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Friday, October 19, 2012

Taylor Swift's Red: A First Listen

Posted By on Fri, Oct 19, 2012 at 8:59 AM


Imma let you finish Kanye, but Taylor Swift made one of the best albums of 2010. While indeed beautiful, dark, and twisted, Kanye's forbidding masterpiece didn't get stick it to abusers like "Mean" or "Dear John," get laid like "Sparks Fly," bare its teeth like "Better Than Revenge," marry in style like "Mine," or dance euphorically like "Story of Us." Or stick it to Kanye himself like "Innocent." Speak Now is, suffice it to say, untoppable. But how will Red, the follow-up, be? Shall we see?

"State of Grace" Taylor barely appears for the first minute of this stomping arena-rock march, but when she does, we're treated to a thicket of Edge-style guitar chimes, hmmm. Luckily her vocals -- echoed, Auto-Tuned, layered to the heavens -- are among the most tuneful, drawn-out phrasing she's ever attempted. Even better: When it finally hits the chorus halfway through she rips off Against Me!'s "Thrash Unreal," much to my delight. Almost makes up for the Edge guitars and airport-runway sound quality. Lyrics strangely ancillary. "Red" With success comes pricier metaphors: love that used to be like the slam of screen doors is now like driving a new Maserati. Banjo plucks and a budding disco beat pulsate lightly before kicking the sides out for a comeback-album-worthy takeoff of a chorus. What the fuck are these metaphors though: "like trying to solve a crossword and realizing there's no right answer," "as easy as knowing all the words to your old favorite song"? Luckily the hooks are addictive, even the obligatory post-The-Dream stutter after the chorus that everyone's doing now. Plus the bridge is punk as hell. "Treacherous" The pious U2 guitar glaze is finally absent for a few bars here -- the prettiest on the album thus far -- but it returns with a vengeance that unfortunately turns the whole song into "With or Without You." The chorus of multitracked clones cocooning Taylor-Prime's mantras ("I'll follow you home," "this slope is treacherous") -- is pretty and confident and expansive, but She Who Makes Surprised Faces has developed an alarming tolerance for platitudes of the vaguest order. If only she took a page from Dylan and cobbled together a rhyme for "lecherous." "I Knew You Were Trouble" The profession requires I cannot tell a lie -- at least not to you guys, maybe to my parents -- that I've already heard this one, a shame because I'd love to euphorically explode with a hearty "OH SHIT A MOTHERFUCKING BASS DROP." Sure, she's just about the last pop star to flirt with dubstep, but it's also the first moment of real heedless wit on the album, and that Swift doesn't abandon the joke but gamely burrows further into the glitching, glistening pomposity is a reminder that the girl's a real pop star, a born technician. "All Too Well" Oh, so this is where they put all the lyrics. Over five and a half swift minutes (I did not actually mean to do that) she jerks us around by our tears, painting flashes of a crumpled relationship: Boy's mom telling her cute stories of Boy's youth, Taylor and Boy exchanging gifts destined post-breakup to become miserable totems, the two of them "dancing round the room in the refrigerator light" -- which is a really weird and wasteful thing to do -- returning grimly to the present in between. At press time we salivate to determine who the song is about, not that it made even a 16th of a hell of a difference on the last album's "John Mayer" and "Kanye" songs, much less the Twilight blip who, ew, shared her name. "22" Honest: thought she was gonna say "It feels like a perfect night to dress up like Hitler," but no such insane luck. Being at least as much of a Ke$ha ripoff as "Better than Revenge" aped Paramore, it's "hipsters." Bring on the triumphalist hedonism! But Paramore's envious moralizing suited her better; this song has strenuous charm (dayglo Max Martin synth stabs, giggled asides, party party party), but the self-satisfaction that haunts all Taylor Swift songs somehow becomes sizably prissy* when she starts bragging about how much fun she's having. And she sounds like she's having about as much fun as Avril picking out formalwear with Chad Kroeger. *Ke$ha is many things, "prissy" is not one "I Almost Do" If this album's vulnerable, it certainly hasn't shown it til now -- an ironically Kanye-like development. See, what looks like Swift being cold and distant is really her just stopping herself over and over again from running to you. Happens to everyone, yeah, but this is some of her most precise work: "I bet this time of night you're still up," "I just want you to know it takes everything in me not to call you." Otherwise it's arranged and strummed like a Fearless outtake. But then so was half of Fearless. "We Are Never Ever Getting Back Together" Her first true No. 1 hit sounds better in album context, maybe because the surrounding tracks aren't as forthright or because there should be more dubstep if she's leaving country behind. And she's developing a complex about indie-rockers the way Dylan started freaking out about astronauts. The whole thing's a little too boxy and perfect to be a truly great pop song, and the firmness of the sentiment only reminds me of this. "Stay Stay Stay" What is this Christmas shit? "The Last Time" (feat. Gary Lightbody of Snow Patrol) Eating a bag of dicks is a tradition that goes way back, and culminated most prominently in the lexicon thanks to the imaginative riffings of Louis C.K.. But this doesn't eat a bag of dicks. It chokes down a sackcloth of foreskins.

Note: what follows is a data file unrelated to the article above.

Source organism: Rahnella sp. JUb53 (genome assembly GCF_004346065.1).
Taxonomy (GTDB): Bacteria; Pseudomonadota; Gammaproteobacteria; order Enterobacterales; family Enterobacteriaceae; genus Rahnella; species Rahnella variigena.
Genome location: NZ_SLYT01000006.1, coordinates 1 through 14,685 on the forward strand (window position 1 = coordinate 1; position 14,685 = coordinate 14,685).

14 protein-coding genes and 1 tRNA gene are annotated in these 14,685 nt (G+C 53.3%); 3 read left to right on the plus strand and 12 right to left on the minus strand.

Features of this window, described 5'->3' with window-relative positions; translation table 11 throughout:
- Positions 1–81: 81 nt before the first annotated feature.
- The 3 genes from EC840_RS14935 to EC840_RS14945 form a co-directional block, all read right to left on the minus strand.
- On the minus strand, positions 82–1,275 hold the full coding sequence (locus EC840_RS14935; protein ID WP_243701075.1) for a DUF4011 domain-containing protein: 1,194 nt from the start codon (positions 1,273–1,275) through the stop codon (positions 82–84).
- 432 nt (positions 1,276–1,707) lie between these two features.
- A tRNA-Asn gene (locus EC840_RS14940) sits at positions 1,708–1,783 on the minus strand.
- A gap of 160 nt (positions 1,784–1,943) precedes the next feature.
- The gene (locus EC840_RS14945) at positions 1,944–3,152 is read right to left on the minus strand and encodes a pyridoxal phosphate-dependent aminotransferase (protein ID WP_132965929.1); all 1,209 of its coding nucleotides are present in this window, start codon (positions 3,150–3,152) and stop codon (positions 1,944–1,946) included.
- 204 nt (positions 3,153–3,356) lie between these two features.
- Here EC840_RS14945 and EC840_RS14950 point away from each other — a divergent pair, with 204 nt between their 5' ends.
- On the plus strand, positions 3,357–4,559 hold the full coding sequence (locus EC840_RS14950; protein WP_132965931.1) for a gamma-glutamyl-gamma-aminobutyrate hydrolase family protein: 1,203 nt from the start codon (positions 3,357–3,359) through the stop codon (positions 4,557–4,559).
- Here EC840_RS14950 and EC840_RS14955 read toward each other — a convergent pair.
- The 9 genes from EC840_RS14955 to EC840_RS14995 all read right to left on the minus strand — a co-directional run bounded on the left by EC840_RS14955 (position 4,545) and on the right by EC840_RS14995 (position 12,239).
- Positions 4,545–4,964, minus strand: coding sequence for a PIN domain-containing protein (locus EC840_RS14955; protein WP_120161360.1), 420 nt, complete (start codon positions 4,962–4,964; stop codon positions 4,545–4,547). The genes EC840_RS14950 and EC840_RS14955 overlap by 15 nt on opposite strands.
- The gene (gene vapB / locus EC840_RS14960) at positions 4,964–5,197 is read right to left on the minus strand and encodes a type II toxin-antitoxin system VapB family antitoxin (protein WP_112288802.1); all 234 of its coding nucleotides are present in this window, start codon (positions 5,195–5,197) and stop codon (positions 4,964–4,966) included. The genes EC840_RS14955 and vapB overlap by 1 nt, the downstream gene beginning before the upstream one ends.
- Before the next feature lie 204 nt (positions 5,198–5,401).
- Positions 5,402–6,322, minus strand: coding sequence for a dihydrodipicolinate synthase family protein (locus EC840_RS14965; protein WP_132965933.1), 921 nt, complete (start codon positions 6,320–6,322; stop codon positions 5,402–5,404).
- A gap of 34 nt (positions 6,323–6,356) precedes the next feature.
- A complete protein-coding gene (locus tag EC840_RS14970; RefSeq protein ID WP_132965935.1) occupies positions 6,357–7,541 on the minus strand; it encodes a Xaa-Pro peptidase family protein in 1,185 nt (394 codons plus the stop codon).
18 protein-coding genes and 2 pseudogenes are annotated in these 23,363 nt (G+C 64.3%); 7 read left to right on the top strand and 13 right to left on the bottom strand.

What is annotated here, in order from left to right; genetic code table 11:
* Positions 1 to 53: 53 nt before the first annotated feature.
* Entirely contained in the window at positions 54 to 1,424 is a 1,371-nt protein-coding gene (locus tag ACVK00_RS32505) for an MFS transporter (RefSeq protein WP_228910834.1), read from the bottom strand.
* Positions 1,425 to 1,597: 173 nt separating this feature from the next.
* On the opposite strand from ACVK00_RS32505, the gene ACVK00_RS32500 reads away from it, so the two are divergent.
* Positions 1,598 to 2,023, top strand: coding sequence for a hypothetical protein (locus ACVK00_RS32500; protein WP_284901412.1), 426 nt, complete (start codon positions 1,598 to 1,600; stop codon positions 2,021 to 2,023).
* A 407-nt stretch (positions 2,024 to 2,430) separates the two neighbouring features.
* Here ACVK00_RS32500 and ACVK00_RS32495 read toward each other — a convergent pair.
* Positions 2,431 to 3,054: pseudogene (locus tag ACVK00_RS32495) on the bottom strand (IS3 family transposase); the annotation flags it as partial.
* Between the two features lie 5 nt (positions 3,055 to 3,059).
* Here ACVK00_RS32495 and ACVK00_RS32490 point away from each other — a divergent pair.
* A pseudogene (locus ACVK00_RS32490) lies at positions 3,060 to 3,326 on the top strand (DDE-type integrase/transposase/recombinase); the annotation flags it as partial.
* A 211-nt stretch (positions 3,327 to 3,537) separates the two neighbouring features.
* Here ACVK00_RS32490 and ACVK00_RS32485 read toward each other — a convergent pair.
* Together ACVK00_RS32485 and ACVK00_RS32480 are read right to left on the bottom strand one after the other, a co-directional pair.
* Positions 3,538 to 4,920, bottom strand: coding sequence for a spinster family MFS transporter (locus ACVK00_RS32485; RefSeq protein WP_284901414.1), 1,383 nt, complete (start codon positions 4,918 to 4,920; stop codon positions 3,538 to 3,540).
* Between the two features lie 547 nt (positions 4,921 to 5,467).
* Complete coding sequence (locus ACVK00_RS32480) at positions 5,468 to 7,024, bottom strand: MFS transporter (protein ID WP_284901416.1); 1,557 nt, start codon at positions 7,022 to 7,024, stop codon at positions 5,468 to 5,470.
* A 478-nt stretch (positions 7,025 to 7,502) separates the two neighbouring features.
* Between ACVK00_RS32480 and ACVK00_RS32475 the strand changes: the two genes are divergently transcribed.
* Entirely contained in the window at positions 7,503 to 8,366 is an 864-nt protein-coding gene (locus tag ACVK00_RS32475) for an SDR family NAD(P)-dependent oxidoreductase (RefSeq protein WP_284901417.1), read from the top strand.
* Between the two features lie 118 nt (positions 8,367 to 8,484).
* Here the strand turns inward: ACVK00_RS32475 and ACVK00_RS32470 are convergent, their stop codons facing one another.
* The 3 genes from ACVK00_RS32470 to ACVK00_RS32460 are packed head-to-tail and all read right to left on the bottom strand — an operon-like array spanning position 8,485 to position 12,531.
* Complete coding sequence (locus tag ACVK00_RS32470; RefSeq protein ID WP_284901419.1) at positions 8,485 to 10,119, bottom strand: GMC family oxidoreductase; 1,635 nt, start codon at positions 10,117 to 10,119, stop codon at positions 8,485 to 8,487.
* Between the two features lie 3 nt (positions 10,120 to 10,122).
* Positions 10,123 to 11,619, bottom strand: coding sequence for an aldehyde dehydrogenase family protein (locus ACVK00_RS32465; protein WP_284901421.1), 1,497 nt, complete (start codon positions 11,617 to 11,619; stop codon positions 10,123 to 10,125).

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Dan Weiss


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